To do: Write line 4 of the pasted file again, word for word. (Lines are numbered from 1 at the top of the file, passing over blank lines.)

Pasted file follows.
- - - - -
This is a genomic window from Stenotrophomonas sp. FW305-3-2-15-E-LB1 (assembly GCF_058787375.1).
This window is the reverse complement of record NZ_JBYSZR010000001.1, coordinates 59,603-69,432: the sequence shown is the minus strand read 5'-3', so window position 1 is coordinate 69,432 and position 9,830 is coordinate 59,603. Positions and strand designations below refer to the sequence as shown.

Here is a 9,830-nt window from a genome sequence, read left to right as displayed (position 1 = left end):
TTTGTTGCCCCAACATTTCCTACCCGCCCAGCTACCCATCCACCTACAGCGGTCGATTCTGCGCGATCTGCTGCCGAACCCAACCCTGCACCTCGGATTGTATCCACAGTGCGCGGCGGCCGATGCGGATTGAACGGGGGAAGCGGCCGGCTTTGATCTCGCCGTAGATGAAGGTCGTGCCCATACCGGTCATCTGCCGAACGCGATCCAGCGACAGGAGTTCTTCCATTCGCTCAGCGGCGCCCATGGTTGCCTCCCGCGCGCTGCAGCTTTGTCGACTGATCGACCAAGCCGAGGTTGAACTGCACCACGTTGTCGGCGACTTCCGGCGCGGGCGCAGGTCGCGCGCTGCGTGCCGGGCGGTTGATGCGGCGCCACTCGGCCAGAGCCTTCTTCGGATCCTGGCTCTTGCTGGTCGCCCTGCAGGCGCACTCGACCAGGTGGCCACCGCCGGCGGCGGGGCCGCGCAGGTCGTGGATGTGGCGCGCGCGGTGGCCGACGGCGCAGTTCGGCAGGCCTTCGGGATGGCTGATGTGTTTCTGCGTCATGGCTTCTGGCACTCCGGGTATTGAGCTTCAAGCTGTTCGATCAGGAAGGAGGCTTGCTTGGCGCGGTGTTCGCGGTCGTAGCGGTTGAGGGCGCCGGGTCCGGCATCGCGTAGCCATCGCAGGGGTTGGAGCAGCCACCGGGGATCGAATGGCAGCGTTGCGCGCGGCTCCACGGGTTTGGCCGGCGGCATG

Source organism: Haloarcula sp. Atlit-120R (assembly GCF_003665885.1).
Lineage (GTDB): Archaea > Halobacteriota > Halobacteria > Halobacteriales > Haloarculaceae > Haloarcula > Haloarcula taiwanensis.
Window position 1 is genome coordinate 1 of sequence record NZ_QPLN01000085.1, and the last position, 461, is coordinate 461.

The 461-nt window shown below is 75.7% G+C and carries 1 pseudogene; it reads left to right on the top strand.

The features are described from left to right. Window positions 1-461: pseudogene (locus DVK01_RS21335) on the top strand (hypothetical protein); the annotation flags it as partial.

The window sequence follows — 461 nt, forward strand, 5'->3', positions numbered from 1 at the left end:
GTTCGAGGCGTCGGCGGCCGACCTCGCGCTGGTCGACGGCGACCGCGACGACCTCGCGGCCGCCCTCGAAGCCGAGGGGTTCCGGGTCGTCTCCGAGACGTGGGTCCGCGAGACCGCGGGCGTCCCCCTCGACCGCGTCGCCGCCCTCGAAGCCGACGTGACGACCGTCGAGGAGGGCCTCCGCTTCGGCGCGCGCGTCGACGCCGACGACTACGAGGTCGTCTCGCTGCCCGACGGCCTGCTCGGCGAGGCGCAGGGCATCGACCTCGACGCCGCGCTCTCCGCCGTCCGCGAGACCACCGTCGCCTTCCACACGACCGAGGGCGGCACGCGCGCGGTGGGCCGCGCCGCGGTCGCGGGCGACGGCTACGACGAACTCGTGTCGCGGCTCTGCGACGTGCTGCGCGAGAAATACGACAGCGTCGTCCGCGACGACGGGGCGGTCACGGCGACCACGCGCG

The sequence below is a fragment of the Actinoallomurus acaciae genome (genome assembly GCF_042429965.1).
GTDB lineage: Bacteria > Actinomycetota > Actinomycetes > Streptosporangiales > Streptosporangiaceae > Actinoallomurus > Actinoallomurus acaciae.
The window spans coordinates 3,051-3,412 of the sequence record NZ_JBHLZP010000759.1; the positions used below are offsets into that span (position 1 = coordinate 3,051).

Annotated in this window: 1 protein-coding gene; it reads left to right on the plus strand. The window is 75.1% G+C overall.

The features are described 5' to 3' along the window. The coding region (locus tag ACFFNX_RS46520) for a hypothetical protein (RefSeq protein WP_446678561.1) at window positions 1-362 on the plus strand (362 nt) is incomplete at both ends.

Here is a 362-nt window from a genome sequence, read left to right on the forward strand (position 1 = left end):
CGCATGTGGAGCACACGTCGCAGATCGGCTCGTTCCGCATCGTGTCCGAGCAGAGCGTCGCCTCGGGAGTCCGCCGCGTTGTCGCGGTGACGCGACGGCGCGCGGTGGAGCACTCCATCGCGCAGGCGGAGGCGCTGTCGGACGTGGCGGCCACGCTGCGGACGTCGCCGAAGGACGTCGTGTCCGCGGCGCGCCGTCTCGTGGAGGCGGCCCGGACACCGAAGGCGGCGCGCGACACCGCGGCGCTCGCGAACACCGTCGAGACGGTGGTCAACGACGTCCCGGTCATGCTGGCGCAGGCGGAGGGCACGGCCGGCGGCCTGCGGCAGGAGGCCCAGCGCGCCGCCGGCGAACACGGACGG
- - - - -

TTTGTTGCCCCAACATTTCCTACCCGCCCAGCTACCCATCCACCTACAGCGGTCGATTCTGCGCGATCTGCTGCCGAACCCAACCCTGCACCTCGGATTGTATCCACAGTGCGCGGCGGCCGATGCGGATTGAACGGGGGAAGCGGCCGGCTTTGATCTCGCCGTAGATGAAGGTCGTGCCCATACCGGTCATCTGCCGAACGCGATCCAGCGACAGGAGTTCTTCCATTCGCTCAGCGGCGCCCATGGTTGCCTCCCGCGCGCTGCAGCTTTGTCGACTGATCGACCAAGCCGAGGTTGAACTGCACCACGTTGTCGGCGACTTCCGGCGCGGGCGCAGGTCGCGCGCTGCGTGCCGGGCGGTTGATGCGGCGCCACTCGGCCAGAGCCTTCTTCGGATCCTGGCTCTTGCTGGTCGCCCTGCAGGCGCACTCGACCAGGTGGCCACCGCCGGCGGCGGGGCCGCGCAGGTCGTGGATGTGGCGCGCGCGGTGGCCGACGGCGCAGTTCGGCAGGCCTTCGGGATGGCTGATGTGTTTCTGCGTCATGGCTTCTGGCACTCCGGGTATTGAGCTTCAAGCTGTTCGATCAGGAAGGAGGCTTGCTTGGCGCGGTGTTCGCGGTCGTAGCGGTTGAGGGCGCCGGGTCCGGCATCGCGTAGCCATCGCAGGGGTTGGAGCAGCCACCGGGGATCGAATGGCAGCGTTGCGCGCGGCTCCACGGGTTTGGCCGGCGGCATG